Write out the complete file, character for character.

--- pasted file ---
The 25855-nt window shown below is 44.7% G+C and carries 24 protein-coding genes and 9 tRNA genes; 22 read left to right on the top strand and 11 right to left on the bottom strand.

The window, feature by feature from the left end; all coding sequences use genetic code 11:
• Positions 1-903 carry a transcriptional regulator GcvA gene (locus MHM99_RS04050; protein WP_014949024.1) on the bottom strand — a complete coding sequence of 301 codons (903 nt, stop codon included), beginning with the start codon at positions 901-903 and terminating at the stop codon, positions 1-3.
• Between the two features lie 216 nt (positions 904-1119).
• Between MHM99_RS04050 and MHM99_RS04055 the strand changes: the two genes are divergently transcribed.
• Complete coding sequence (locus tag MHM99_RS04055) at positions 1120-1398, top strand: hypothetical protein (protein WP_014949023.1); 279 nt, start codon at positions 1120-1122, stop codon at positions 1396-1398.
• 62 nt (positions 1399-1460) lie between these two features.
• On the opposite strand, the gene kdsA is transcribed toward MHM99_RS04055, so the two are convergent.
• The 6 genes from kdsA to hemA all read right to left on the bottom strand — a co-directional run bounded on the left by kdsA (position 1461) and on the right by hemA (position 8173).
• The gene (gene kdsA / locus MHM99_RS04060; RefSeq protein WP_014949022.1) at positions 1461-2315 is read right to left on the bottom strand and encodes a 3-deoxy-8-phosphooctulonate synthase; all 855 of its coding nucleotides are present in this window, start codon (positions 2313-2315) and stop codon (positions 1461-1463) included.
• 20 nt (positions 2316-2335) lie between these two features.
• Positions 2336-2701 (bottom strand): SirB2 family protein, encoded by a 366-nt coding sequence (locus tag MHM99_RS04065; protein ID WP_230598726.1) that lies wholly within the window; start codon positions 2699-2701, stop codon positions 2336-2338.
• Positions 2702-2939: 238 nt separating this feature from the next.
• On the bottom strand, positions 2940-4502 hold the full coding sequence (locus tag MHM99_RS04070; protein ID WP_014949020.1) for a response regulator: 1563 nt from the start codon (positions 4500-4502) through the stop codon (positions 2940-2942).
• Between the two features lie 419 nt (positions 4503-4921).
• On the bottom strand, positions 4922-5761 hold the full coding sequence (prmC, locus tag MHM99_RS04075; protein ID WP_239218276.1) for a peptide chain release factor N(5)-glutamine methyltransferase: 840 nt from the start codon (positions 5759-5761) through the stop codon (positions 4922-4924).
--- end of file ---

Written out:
The 25855-nt window shown below is 44.7% G+C and carries 24 protein-coding genes and 9 tRNA genes; 22 read left to right on the top strand and 11 right to left on the bottom strand.

The window, feature by feature from the left end; all coding sequences use genetic code 11:
• Positions 1-903 carry a transcriptional regulator GcvA gene (locus MHM99_RS04050; protein WP_014949024.1) on the bottom strand — a complete coding sequence of 301 codons (903 nt, stop codon included), beginning with the start codon at positions 901-903 and terminating at the stop codon, positions 1-3.
• Between the two features lie 216 nt (positions 904-1119).
• Between MHM99_RS04050 and MHM99_RS04055 the strand changes: the two genes are divergently transcribed.
• Complete coding sequence (locus tag MHM99_RS04055) at positions 1120-1398, top strand: hypothetical protein (protein WP_014949023.1); 279 nt, start codon at positions 1120-1122, stop codon at positions 1396-1398.
• 62 nt (positions 1399-1460) lie between these two features.
• On the opposite strand, the gene kdsA is transcribed toward MHM99_RS04055, so the two are convergent.
• The 6 genes from kdsA to hemA all read right to left on the bottom strand — a co-directional run bounded on the left by kdsA (position 1461) and on the right by hemA (position 8173).
• The gene (gene kdsA / locus MHM99_RS04060; RefSeq protein WP_014949022.1) at positions 1461-2315 is read right to left on the bottom strand and encodes a 3-deoxy-8-phosphooctulonate synthase; all 855 of its coding nucleotides are present in this window, start codon (positions 2313-2315) and stop codon (positions 1461-1463) included.
• 20 nt (positions 2316-2335) lie between these two features.
• Positions 2336-2701 (bottom strand): SirB2 family protein, encoded by a 366-nt coding sequence (locus tag MHM99_RS04065; protein ID WP_230598726.1) that lies wholly within the window; start codon positions 2699-2701, stop codon positions 2336-2338.
• Positions 2702-2939: 238 nt separating this feature from the next.
• On the bottom strand, positions 2940-4502 hold the full coding sequence (locus tag MHM99_RS04070; protein ID WP_014949020.1) for a response regulator: 1563 nt from the start codon (positions 4500-4502) through the stop codon (positions 2940-2942).
• Between the two features lie 419 nt (positions 4503-4921).
• On the bottom strand, positions 4922-5761 hold the full coding sequence (prmC, locus tag MHM99_RS04075; protein ID WP_239218276.1) for a peptide chain release factor N(5)-glutamine methyltransferase: 840 nt from the start codon (positions 5759-5761) through the stop codon (positions 4922-4924).